To start with, though he concedes EEE Is Not a Shoe Size, he does find my first assertion:
a little too “broad”:
[Read more] for my response.
To start with, I do think Alan makes a very important distinction, and for purposes of epistemology I think it is fine to instead use:
I-a. Belief in truth is inherently good
However, I just want to make sure we’re clear about what we’re giving up in so doing. In particular, I don’t think this statement fully supports my original definition of Hard Truths:
In short, I am asserting that it is virtuous to pursue truth (no matter the cost), and vicious to suppress truth (no matter how convenient). That may not mean we should always tell the truth to others (there’s often wiggle-room for self-preservation :-), but that we should at least be honest with ourselves.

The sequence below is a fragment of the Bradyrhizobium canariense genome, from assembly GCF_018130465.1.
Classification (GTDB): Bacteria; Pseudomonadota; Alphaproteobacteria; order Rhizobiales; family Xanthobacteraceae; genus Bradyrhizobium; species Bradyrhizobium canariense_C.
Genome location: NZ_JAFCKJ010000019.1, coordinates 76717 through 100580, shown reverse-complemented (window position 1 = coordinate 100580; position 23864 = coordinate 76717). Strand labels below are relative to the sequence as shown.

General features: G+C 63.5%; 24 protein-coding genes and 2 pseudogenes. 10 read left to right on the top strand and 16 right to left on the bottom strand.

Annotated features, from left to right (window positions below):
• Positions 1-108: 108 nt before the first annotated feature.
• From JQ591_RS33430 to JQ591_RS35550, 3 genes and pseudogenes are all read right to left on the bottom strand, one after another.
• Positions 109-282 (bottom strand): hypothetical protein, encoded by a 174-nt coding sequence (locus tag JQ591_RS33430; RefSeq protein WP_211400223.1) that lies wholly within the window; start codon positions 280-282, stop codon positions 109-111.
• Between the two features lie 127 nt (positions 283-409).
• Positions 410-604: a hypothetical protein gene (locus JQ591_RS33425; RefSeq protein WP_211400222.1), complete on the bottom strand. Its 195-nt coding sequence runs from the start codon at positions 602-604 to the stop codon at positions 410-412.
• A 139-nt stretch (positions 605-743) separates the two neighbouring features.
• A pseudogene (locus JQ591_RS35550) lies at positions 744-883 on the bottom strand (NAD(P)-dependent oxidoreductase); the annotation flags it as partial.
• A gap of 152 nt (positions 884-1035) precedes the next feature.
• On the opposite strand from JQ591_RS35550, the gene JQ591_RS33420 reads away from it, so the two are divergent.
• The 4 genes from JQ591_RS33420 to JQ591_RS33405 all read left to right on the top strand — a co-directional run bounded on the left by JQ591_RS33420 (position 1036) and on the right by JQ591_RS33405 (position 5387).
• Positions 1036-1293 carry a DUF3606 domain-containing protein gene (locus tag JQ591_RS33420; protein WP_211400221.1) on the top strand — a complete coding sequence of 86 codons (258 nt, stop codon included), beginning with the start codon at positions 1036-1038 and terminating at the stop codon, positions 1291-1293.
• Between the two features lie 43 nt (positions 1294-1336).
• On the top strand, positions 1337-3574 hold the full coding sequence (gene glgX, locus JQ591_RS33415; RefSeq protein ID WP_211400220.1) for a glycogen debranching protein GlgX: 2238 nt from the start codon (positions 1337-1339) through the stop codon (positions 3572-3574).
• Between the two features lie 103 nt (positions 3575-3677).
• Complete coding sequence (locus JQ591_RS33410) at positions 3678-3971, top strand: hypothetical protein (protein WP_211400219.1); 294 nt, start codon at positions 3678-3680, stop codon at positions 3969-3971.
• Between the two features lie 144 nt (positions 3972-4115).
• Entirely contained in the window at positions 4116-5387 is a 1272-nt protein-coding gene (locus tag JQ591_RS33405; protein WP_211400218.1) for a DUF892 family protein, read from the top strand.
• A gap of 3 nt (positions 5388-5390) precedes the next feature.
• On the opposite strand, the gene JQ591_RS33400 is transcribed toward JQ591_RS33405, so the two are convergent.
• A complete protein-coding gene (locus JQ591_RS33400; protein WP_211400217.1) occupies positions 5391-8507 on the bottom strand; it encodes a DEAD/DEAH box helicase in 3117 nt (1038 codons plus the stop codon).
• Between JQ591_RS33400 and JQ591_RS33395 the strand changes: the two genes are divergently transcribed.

The result is what I might instead call Solid Truth. By downgrading truth from ‘absolute’ to ‘inherent’, we leave open at least the theoretical possibility that there may be other ‘inherent’ goods which could on occasion supersede, or at least conflict with, Truth. For example, I might say that “Health” is “inherently good”, but that doesn’t necessarily justify any and all measures to promote health.
Put another way, we can no longer use “Belief in Truth” as an inviolate ‘greatest good’, i.e., the basis of a full-blown normative ethics. We can certainly come up with “corollary goods” that are supportive of Truth’s “inherent good”, but we must (for now, at least) remain agnostic about whether they are “always” good. That doesn’t mean they are not, or can not be, completely good — we just don’t know they are, so we can’t rely on that.
All that said, I actually think this is a good change to make to ensure that this epistemology truly reflects our shared beliefs. However, I just want to make sure my understanding of the significance of the change is consistent with his.